Two More Public Employees Win Refund from AFSCME
After Improper Dues Deductions
Union officials ignored employees’ membership resignations
and forced some to keep paying union dues and PAC contributions
September 2, 2020, Harrisburg, Pa.— In the past week, two more public employees secured refunds of union dues they alleged were improperly deducted from their pay by union officials, after they filed separate lawsuits against the American Federation of State, County and Municipal Employees, Council 13 (AFSCME).
Even after they resign from their union, public employees frequently have money taken from their paychecks by union officials, forcing these public servants to subsidize a union after they’ve chosen to disassociate from it. Litigation is often the only way these employees can recover their money. Elizabeth McKeon and Ralph Rhodes are the latest examples.
Ms. McKeon is a clerk typist at the Norristown State Hospital, a longtime public servant who is also a Retired U.S. Coast Guard Certified 200 gross tonnage Master Captain. After she filed a federal lawsuit on June 15, 2020, AFSCME officials settled with her, refunding all her union dues, with interest, back to her resignation, which they had ignored for a year.
Mr. Rhodes, a youth development aide who works improving the lives of at-risk youths, resigned his membership with AFSCME in June 2019. But AFSCME continued having union dues taken from Mr. Rhodes’ wages until finally ending the deductions in June 2020. It was not until after Mr. Rhodes sued AFSCME in federal court that the union then refunded a full year of non-consensual union dues money, with interest, which had been deducted from his wages after his notice of resignation to AFSCME.
These were the fifth and sixth public employees represented by the Fairness Center to bring lawsuits seeking to recover monetary damages and protect their constitutional rights. In the last year alone, the Fairness Center has helped at least seven former union members secure refunds of dues from AFSCME, after AFSCME refused to stop taking dues from them even after they resigned.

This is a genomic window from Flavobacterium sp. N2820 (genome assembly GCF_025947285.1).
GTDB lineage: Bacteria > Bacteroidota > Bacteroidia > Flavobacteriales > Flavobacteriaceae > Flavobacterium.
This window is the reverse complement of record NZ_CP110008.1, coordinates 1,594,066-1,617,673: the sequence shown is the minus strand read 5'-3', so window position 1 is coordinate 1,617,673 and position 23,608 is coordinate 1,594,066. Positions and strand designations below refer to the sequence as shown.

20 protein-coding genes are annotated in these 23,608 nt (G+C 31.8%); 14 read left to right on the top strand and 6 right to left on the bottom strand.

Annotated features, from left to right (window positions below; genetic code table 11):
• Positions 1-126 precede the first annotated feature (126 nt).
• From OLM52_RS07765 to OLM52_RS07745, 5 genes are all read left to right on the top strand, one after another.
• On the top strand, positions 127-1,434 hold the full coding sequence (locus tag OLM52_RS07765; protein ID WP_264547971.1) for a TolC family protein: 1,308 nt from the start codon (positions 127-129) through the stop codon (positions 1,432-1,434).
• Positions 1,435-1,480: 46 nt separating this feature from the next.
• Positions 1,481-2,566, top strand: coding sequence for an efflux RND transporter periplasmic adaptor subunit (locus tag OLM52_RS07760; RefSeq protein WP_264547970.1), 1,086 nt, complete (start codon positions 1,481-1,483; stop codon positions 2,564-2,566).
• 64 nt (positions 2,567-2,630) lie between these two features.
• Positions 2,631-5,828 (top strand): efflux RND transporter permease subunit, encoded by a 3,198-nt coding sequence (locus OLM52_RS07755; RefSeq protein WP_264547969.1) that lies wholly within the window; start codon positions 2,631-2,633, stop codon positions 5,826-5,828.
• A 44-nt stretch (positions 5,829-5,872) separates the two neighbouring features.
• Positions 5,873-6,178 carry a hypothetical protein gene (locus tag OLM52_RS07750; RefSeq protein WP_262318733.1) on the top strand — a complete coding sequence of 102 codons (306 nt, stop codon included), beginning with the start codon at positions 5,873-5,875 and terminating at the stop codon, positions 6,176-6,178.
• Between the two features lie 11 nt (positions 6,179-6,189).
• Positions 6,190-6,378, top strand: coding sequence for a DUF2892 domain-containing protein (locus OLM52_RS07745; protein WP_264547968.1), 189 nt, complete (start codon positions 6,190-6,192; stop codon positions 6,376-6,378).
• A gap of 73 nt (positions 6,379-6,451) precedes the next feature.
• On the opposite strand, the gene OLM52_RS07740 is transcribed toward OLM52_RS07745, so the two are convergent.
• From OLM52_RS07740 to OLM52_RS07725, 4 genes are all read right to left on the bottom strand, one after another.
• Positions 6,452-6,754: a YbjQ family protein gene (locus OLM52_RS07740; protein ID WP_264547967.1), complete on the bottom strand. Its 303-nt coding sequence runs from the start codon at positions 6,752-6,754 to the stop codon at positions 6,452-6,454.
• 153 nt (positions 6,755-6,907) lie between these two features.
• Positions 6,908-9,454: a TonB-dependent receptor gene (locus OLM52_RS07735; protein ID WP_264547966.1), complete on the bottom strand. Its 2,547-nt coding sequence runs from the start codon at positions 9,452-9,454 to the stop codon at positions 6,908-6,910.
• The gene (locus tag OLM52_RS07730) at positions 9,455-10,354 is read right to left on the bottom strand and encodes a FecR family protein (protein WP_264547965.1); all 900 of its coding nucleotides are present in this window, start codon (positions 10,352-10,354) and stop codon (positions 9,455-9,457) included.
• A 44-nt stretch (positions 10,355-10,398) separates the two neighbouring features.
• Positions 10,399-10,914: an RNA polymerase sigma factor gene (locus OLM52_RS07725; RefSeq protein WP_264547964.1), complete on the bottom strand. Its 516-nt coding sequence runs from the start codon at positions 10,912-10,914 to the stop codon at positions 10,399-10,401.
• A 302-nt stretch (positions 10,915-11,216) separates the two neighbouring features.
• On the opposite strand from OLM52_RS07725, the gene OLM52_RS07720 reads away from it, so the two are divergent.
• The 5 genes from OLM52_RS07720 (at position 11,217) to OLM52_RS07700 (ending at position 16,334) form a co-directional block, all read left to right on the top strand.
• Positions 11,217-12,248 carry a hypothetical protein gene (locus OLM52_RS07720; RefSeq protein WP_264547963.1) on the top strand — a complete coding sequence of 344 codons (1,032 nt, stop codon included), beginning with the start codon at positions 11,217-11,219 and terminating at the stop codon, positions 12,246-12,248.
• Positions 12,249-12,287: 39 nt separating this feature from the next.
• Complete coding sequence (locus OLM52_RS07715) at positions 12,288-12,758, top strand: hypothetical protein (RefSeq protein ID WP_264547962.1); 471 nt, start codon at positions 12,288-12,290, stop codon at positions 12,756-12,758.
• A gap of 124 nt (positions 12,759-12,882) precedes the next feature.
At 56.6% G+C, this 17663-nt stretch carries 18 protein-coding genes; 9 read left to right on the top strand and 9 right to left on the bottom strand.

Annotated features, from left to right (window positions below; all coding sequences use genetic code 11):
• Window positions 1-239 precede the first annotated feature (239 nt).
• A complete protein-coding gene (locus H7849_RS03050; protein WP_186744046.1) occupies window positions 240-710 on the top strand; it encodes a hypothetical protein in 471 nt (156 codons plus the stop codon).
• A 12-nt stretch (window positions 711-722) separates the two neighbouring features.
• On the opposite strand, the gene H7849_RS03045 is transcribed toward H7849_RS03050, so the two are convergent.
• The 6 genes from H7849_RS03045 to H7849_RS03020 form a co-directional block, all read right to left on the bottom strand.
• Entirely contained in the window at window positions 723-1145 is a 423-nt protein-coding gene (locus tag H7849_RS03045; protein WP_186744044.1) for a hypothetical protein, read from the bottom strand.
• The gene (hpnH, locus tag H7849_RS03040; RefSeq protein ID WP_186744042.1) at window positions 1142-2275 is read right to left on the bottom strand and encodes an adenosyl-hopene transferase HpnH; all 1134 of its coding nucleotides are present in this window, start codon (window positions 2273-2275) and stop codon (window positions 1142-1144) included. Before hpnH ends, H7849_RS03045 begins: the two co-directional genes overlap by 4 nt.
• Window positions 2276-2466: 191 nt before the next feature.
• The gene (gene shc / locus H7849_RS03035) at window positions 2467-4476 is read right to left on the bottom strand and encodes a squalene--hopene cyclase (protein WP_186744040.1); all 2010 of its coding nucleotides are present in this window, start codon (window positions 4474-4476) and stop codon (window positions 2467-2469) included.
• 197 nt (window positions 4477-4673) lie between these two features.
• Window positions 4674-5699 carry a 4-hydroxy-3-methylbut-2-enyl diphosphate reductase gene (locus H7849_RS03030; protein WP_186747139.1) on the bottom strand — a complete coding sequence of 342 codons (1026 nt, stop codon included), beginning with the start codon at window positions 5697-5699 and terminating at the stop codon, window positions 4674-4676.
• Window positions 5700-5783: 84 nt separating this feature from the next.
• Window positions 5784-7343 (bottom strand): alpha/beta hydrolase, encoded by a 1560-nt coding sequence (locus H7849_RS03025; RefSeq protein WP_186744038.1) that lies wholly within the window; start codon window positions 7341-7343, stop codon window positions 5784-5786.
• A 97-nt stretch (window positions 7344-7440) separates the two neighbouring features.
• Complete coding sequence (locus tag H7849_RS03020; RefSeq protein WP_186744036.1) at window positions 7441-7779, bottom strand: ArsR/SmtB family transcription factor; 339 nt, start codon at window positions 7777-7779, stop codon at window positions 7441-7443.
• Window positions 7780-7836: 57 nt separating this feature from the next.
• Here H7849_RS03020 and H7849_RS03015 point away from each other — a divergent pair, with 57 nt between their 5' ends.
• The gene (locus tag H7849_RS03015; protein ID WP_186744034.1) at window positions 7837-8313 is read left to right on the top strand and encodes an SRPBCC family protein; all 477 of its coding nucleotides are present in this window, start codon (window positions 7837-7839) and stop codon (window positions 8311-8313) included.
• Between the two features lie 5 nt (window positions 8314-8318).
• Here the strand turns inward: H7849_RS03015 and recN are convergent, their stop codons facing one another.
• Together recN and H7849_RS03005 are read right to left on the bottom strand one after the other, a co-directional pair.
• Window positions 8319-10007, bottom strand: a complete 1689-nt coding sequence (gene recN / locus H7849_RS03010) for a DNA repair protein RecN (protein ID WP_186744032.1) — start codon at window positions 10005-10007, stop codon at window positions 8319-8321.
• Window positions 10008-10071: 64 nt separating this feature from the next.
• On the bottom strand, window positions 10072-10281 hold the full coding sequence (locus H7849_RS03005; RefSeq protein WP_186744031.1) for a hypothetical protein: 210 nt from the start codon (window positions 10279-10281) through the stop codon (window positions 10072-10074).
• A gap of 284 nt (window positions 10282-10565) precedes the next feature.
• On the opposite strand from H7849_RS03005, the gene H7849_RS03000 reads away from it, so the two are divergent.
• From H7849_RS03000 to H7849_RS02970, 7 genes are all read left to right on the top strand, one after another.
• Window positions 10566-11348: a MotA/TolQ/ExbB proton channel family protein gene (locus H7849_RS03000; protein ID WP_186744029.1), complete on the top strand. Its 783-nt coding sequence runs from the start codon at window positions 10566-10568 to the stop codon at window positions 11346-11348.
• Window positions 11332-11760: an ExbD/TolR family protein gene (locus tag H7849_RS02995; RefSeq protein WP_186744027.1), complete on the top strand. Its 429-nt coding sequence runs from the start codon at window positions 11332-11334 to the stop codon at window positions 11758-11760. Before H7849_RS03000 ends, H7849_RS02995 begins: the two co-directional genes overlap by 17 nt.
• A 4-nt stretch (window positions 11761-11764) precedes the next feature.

Nathan McGrath, President and General Counsel of the Fairness Center, released the following statement:
“Public employees should not have to jump through excessive hoops and take extreme measures to disentangle themselves from a union they no longer support. Both Ms. McKeon and Mr. Rhodes resigned their memberships but had to file federal lawsuits in order to recoup their money that AFSCME continued to have taken from their paychecks even after they resigned from the union.”
Since the landmark Janus v. AFSCME, Council 31 decision by the United States Supreme Court in 2018, nonmember public employees cannot be compelled to financially support a union as a condition of employment. The Supreme Court held that no money can be collected unless an “employee affirmatively consents to pay.”
Both cases had been filed in the United States District Court for the Middle District of Pennsylvania.
McKeon v. AFSCME, Council 13
Rhodes v. AFSCME, Council 13
Fairness Center attorneys are available for comment. Contact Conner Drigotas at 207.205.9133 or [email protected] to schedule an interview.
The Fairness Center is a nonprofit, public interest law firm offering free legal services to those hurt by public-sector union officials. For more information visit www.FairnessCenter.org